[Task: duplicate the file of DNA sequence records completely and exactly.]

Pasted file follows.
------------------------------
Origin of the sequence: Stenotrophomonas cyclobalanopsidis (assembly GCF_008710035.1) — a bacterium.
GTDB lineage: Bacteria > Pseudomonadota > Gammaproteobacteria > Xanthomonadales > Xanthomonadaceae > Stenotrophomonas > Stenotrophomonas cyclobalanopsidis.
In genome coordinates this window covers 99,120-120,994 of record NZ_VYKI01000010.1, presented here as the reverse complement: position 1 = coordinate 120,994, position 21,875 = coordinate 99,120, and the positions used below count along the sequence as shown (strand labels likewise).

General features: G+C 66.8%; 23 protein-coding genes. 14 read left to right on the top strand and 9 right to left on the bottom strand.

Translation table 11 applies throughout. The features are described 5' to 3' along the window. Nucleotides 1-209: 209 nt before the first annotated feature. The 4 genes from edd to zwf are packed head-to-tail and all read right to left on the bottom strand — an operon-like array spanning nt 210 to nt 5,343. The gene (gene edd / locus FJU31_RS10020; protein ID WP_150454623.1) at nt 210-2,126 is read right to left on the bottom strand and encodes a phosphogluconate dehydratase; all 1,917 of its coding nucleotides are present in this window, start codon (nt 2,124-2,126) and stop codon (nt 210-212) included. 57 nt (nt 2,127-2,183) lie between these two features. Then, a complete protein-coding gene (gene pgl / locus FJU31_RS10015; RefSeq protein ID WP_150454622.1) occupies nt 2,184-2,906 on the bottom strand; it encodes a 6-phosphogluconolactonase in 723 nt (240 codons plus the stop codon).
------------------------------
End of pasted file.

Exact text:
Origin of the sequence: Stenotrophomonas cyclobalanopsidis (assembly GCF_008710035.1) — a bacterium.
GTDB lineage: Bacteria > Pseudomonadota > Gammaproteobacteria > Xanthomonadales > Xanthomonadaceae > Stenotrophomonas > Stenotrophomonas cyclobalanopsidis.
In genome coordinates this window covers 99,120-120,994 of record NZ_VYKI01000010.1, presented here as the reverse complement: position 1 = coordinate 120,994, position 21,875 = coordinate 99,120, and the positions used below count along the sequence as shown (strand labels likewise).

General features: G+C 66.8%; 23 protein-coding genes. 14 read left to right on the top strand and 9 right to left on the bottom strand.

Translation table 11 applies throughout. The features are described 5' to 3' along the window. Nucleotides 1-209: 209 nt before the first annotated feature. The 4 genes from edd to zwf are packed head-to-tail and all read right to left on the bottom strand — an operon-like array spanning nt 210 to nt 5,343. The gene (gene edd / locus FJU31_RS10020; protein ID WP_150454623.1) at nt 210-2,126 is read right to left on the bottom strand and encodes a phosphogluconate dehydratase; all 1,917 of its coding nucleotides are present in this window, start codon (nt 2,124-2,126) and stop codon (nt 210-212) included. 57 nt (nt 2,127-2,183) lie between these two features. Then, a complete protein-coding gene (gene pgl / locus FJU31_RS10015; RefSeq protein ID WP_150454622.1) occupies nt 2,184-2,906 on the bottom strand; it encodes a 6-phosphogluconolactonase in 723 nt (240 codons plus the stop codon).